THE PRESIDENT:  I did.  And they said that they were totally misquoted and they were totally — it was taken out of context.  So what I’d do is I’d suggest that you call them.  They said it was fake news, so — which, frankly, didn’t surprise me.

Q    We just ran exactly what they said to Congress.

THE PRESIDENT:  Excuse me.  Excuse me.  It didn’t surprise me at all.  But we’re here to talk right now about China.

Q    Did the fact they didn’t bring up the border as the world threat assessment, did that undermine or undercut what you have said — that there’s a crisis at the border?

THE PRESIDENT:  It didn’t undermine anything.  We need a wall.  And if we don’t have a wall, we’re never going to have security for our country.

Q    But they didn’t bring it up as part of the national security assessment.


Q    Does that undercut —


Q    Is there any more detail about the soybean offer and deal?

THE PRESIDENT:  Well, I think it’s so nice that — you said soybeans?

Q    Yes, sir.

THE PRESIDENT:  That’s a tremendous purchase, which will take place now.  And our farmers are going to be very happy.

Q    When does that start?

THE PRESIDENT:  When is the soybean taking place?

VICE PREMIER LIU:  They have already (inaudible).

THE PRESIDENT:  They’ve already started.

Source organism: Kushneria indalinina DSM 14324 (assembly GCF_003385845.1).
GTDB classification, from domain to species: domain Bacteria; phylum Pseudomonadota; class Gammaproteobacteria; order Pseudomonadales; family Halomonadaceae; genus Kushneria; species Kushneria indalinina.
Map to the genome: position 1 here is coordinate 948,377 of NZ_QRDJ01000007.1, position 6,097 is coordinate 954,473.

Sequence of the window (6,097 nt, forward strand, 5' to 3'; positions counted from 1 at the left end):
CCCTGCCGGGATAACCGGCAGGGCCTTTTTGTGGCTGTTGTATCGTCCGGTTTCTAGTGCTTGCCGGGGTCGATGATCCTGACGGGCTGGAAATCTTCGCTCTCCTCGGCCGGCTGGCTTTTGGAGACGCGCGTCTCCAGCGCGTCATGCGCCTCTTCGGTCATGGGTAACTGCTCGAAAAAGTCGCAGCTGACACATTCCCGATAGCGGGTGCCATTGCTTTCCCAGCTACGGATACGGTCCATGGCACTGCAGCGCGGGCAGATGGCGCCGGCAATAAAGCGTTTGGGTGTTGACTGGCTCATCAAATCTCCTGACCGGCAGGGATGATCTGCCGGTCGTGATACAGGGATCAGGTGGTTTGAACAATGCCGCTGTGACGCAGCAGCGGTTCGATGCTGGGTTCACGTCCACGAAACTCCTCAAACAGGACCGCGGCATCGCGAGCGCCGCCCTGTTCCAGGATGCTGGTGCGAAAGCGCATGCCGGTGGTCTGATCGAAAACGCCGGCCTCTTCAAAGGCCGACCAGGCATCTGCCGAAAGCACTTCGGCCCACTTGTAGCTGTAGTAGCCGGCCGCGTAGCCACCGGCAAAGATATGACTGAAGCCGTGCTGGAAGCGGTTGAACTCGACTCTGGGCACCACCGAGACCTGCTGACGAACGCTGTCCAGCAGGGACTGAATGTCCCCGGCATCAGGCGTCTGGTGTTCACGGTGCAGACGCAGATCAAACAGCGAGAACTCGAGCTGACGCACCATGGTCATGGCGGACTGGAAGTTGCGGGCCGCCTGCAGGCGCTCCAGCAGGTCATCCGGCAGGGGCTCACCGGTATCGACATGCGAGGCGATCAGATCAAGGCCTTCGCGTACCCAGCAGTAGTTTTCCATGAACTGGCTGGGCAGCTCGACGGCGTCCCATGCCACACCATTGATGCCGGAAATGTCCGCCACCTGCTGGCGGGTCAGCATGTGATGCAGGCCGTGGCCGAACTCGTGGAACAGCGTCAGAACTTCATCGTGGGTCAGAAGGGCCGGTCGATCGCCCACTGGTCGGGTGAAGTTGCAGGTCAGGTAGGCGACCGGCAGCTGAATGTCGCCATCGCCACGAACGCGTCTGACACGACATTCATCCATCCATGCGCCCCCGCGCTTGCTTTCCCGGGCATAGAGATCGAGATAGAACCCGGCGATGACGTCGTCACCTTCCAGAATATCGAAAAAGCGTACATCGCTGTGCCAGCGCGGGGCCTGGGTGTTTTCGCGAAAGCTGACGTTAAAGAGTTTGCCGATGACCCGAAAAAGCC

VICE PREMIER LIU:  And they will start another (inaudible).

THE PRESIDENT:  So they’ve started on a smaller scale, and today they’re starting very big.  And I very much appreciate that.  Please tell President Xi.  And on behalf of the agricultural industry, and on behalf of our farmers, frankly, we appreciate it very much.  It’s a very big order.

VICE PREMIER LIU:  Chinese people like U.S. farmers very much.

THE PRESIDENT:  They like the U.S. farmers.  Well, we have good product.  And you can use it, and it’s —

VICE PREMIER LIU:  (Inaudible.)

THE PRESIDENT:  No, but I really appreciated that.  That was really fantastic to say.  And that’s before we make a deal.  It’s a fantastic sign of faith.

Q    Mr. President, was the Huawei case discussed during negotiations?

THE PRESIDENT:  No, we haven’t discussed that yet.  It will be, but it hasn’t been discussed yet.

Q    In what aspect?  How will it be discussed?

THE PRESIDENT:  Well, it will be discussed.  I’m sure at some point that’ll be — that, actually, as big as it might seem, is very small compared to the overall deal, but that will be discussed.

Anything else?